EC I remember the Korean art scene buzzing with excitement from the moment the news broke that Seoul would be the first Asian city to host Frieze. Alongside the ongoing boom in the Korean art market, there were both high expectations and apprehensions. However, when Frieze Seoul finally opened, I realized that “Frieze never disappoints!”

Like everyone else, I am looking forward to the second edition with a fluttering heart rather than a vague sense of anticipation. I hope that galleries that were reluctant to participate last year, or that opted for safety rather than innovation, will all come this year and contribute to the fair’s diversity. As Frieze Seoul continues to take root, I expect it to establish itself as an important axis of the Korean art scene and thus play a pivotal role in promoting Korean art to the wider world.

Above Kim Tschang-Yeul, Waterdrops, 1975
Kim Tschang-Yeul, Waterdrops, 1975. Photography: Lee Gyu Won

MM You collect with your husband, Mr. Phillip Chun. How do you make joint  decisions about your collection? How do you negotiate different positions on individual artworks?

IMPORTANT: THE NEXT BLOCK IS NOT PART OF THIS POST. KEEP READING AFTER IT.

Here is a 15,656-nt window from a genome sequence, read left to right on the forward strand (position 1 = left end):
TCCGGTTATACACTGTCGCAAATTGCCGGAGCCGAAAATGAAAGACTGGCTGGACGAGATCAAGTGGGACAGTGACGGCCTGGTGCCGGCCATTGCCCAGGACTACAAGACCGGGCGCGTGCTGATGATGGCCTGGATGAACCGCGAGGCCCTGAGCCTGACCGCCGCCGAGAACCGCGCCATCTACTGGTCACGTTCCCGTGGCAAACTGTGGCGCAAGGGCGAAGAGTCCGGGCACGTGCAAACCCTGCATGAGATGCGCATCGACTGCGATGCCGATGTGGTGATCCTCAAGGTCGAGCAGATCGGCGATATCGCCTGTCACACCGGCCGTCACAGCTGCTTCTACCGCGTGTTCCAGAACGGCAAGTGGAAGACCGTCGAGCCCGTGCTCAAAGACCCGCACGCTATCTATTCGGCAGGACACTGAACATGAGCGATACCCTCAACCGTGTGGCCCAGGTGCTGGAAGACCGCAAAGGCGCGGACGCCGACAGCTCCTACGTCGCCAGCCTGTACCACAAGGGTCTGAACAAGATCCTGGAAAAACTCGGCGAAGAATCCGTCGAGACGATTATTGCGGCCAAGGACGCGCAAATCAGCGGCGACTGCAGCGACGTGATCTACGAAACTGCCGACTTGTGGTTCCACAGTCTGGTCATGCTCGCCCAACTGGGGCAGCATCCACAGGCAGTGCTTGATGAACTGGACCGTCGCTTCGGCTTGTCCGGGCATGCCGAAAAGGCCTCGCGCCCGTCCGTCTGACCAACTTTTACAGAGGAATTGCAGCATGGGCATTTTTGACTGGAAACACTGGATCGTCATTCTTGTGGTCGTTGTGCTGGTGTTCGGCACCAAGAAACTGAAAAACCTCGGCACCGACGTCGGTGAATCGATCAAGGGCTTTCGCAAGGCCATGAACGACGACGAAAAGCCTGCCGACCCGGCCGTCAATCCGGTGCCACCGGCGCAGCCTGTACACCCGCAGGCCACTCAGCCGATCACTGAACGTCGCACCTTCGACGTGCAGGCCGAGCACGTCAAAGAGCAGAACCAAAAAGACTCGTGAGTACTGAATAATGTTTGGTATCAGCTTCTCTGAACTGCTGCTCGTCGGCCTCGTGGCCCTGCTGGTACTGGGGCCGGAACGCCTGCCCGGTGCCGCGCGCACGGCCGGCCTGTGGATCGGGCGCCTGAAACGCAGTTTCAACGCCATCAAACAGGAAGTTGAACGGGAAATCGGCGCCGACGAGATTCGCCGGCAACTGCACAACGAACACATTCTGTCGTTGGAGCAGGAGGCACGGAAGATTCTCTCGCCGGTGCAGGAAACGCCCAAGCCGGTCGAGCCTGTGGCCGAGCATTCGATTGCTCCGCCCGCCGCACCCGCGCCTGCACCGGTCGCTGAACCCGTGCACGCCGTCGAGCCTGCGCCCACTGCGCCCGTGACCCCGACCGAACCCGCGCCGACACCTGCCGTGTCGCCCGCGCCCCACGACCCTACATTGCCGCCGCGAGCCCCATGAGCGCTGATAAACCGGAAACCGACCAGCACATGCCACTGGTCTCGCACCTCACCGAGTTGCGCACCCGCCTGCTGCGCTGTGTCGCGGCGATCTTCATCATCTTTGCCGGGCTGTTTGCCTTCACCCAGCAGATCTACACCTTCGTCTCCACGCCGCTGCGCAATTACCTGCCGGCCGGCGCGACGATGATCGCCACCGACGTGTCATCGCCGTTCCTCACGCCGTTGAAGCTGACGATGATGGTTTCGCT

EC Phillip tends to rely on his intuition, while I lean towards data-driven decision making. I gather information about artists or artworks and share it with him. Then he makes the final call. I have complete faith in his intuition and judgment, so we do not have differences of opinion.

MM What are some of the works you live with, as opposed to putting on display at Incheon? Do you look for different qualities in works that you spend time with in this way?

EC My private collection is mainly contemporary art. I own works by internationally renowned artists such as Ed Ruscha, and works by a number of remarkable Korean artists such as Lee Ufan and Haegue Yang. The works I’ve collected for myself reflect my personal taste, while most of the works on display in Paradise City are owned by the Paradise Group and therefore represent the company’s vision and philosophy, or the message we hope to convey to our customers. Needless to say, there are many more factors to consider when selecting work for Paradise City. Each piece must be in harmony with the style and interior of the hotel and we take great care to ensure that the chosen works will appeal to people of all ages and backgrounds.